2. Practically, many of us will be parents at some point, and some of us will be teachers. We need to figure out what to do about this (in addition to fighting those societal expectations, of course...). Given the profound failure of the War on Drugs, it seems likely that a War on Bullying would also fail. It has been pointed out that zero-tolerance policies don't work, and it has been suggested (sometimes in deeply annoying ways, sometimes more reasonably) that some aspects of "bullying" play important roles in social development and learning to navigate relationships. In The New York Times Magazine, Dacher Keltner (the "more reasonably" article I linked above) makes some good points about the playful, bonding, and even moral-code-enforcing elements of teasing. However, he draws a clear distinction between "teasing" and "bullying": "[B]ullying is...aggression, pure and simple. Bullies steal, punch, kick, harass and humiliate...By contrast, teasing is a mode of play, no doubt with a sharp edge..." While that may be true, this mindset can be used to play down what I'm calling "girl kinds" of bullying, the bullying that presents itself as teasing and blames the victim: "Can't you take a joke?"

It seems that zero-tolerance policies will have little effect, and other policy changes may also be ineffective (anyone have suggestions?) I've been thinking about solutions like uniforms, which could limit a bully's tools, or stronger internet regulations, which could limit their access. Even if these solutions had no problems, though (which is not the case) in the end if a group of girls is bent on establishing a social heirarchy through cruelty they're going to do it, one way or another. Truly effective solutions are probably going to have to take place on an individual parenting and teaching level: girls need to learn to stand up for themselves when they need to, to ask for help when they need it, and, sadly, to have the self-confidence and outside affirmation (from their parents, for instance) to be able effectively process a certain amount of abuse without becoming scarred. They also need to learn about the unacceptablity of bullying through the teaching and example of their adult role models. There are many resources for parents dealing with their children being bullied or bullying others (just google it), though few deal specifically with "girl bullying."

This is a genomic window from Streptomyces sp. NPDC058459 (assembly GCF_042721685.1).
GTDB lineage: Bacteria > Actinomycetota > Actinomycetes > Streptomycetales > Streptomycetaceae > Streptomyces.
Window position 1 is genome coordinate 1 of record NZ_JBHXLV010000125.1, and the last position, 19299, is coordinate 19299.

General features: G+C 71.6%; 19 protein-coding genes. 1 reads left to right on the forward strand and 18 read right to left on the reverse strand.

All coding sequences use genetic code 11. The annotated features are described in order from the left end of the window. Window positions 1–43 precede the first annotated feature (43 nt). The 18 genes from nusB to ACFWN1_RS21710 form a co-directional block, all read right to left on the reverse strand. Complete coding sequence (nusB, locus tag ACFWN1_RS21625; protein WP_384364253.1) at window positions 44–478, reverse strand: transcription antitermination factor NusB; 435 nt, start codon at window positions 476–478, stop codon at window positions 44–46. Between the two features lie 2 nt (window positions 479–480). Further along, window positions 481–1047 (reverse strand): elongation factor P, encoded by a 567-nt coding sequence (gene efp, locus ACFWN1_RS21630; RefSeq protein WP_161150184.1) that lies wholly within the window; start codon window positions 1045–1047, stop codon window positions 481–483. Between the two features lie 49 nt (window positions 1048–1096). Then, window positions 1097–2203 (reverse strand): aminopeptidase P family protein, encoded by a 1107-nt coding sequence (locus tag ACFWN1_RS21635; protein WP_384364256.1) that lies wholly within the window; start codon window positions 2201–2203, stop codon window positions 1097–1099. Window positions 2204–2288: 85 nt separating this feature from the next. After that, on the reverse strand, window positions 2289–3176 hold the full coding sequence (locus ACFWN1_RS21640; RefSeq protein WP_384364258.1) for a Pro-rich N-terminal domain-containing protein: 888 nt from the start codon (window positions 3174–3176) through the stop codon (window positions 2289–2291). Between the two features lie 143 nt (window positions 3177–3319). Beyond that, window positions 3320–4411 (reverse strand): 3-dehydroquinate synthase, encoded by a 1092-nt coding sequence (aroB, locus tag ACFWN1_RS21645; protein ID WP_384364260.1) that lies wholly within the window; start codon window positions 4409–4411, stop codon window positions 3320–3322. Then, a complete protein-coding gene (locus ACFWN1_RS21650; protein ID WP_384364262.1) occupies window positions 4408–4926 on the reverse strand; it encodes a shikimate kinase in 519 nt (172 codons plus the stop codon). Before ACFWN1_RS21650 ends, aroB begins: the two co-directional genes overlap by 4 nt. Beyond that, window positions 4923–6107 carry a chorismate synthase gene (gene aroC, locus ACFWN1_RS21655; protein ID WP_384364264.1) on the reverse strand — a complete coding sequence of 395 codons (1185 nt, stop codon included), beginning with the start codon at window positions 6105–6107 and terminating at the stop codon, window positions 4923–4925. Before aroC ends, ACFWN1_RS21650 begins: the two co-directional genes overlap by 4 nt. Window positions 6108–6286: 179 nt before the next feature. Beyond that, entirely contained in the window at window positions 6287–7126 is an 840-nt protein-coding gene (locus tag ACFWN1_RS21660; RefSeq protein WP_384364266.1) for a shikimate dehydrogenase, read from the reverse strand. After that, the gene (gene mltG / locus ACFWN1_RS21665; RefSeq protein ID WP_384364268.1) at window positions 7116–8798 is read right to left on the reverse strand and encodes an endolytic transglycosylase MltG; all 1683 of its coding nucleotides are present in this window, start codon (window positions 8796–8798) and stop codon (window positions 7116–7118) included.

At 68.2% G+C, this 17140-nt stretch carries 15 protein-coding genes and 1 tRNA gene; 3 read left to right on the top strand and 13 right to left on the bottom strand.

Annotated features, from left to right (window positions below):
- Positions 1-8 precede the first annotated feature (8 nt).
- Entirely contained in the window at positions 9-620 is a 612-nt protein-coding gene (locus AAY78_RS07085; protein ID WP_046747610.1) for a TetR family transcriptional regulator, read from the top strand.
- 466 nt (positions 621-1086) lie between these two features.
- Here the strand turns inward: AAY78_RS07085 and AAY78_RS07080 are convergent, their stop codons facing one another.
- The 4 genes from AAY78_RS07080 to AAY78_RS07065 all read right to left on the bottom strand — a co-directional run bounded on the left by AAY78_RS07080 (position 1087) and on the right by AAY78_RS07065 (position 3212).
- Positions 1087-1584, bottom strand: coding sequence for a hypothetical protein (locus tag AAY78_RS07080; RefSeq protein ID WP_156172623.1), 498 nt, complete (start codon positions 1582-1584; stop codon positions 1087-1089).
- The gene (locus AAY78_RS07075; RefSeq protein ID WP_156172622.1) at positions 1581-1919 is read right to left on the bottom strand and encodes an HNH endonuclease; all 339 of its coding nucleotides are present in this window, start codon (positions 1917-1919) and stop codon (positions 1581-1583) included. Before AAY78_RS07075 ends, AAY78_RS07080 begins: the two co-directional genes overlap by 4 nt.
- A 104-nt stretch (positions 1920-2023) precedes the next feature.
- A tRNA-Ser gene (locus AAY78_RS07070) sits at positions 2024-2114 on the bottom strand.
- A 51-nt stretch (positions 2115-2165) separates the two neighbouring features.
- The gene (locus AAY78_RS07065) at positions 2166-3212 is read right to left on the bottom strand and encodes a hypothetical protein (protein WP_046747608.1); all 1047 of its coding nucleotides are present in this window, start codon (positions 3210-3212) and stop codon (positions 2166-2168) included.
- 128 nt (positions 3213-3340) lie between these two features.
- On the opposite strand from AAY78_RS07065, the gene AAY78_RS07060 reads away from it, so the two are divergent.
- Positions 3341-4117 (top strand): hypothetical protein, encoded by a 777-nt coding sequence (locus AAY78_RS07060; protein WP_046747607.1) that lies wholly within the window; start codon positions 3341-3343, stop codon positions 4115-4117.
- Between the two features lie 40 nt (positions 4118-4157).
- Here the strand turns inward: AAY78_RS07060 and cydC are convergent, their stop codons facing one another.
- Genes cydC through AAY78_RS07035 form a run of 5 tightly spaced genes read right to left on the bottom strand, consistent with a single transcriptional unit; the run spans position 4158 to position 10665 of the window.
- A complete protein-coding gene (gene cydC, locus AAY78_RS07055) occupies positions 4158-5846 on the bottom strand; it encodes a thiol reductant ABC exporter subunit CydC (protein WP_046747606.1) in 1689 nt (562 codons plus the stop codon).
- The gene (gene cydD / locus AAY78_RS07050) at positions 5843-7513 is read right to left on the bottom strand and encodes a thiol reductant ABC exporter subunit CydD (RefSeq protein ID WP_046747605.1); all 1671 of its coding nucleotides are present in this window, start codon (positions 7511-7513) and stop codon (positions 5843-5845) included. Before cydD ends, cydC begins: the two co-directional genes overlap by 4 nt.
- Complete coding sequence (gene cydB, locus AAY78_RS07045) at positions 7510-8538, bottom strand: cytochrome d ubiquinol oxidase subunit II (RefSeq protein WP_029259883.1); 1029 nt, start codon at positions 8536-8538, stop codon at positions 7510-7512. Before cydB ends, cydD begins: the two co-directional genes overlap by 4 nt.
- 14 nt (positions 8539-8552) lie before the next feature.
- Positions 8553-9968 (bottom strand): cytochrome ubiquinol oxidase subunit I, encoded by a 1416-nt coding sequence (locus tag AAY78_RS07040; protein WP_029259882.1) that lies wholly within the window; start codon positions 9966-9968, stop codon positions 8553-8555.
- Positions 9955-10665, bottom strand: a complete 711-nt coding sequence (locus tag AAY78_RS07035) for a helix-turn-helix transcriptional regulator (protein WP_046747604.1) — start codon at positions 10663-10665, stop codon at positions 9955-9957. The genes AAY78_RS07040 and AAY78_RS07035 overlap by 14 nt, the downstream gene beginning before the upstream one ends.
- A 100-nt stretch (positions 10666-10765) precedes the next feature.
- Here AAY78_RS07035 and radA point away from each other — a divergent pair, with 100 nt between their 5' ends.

3. From my own experience, and that of others close to me -- and, of course, the wonderful Margaret Atwood's -- undergoing and perpetrating cruelty with other girls at a young age can have lasting impacts that can affect our perceptions of ourselves as female, our relationships with other women, and even our understanding of feminism. (Check out Cat's Eye. Really.) I hope to open a conversation about how women's views of gender and power are shaped by our earliest experiences with female peers.

Thursday, January 15, 2009

PETA likes to offend men, too

We all know that PETA likes to use naked women to make its point. As Ann at Feministing says, they tend to "take what should be a message of empowerment, Love-Your-Body-style, ("Be comfortable in your own skin: don't wear fur") and turn it into yet another affirmation of the female ideal."

But did you know that they also love to appeal to tired macho stereotypes of masculinity as a way to promote "ethics" and "justice?"

Check out their new ad campaign, starring Mickey Rourke*, which encourages people (presumably men), to "Have the cojones to fix your dog." Classy, PETA. Real classy.

*to quote my friend Steph, "sorry, but I'm not taking life advice from Mickey Rourke." Touche.

Bells are ringing

by Franki Butler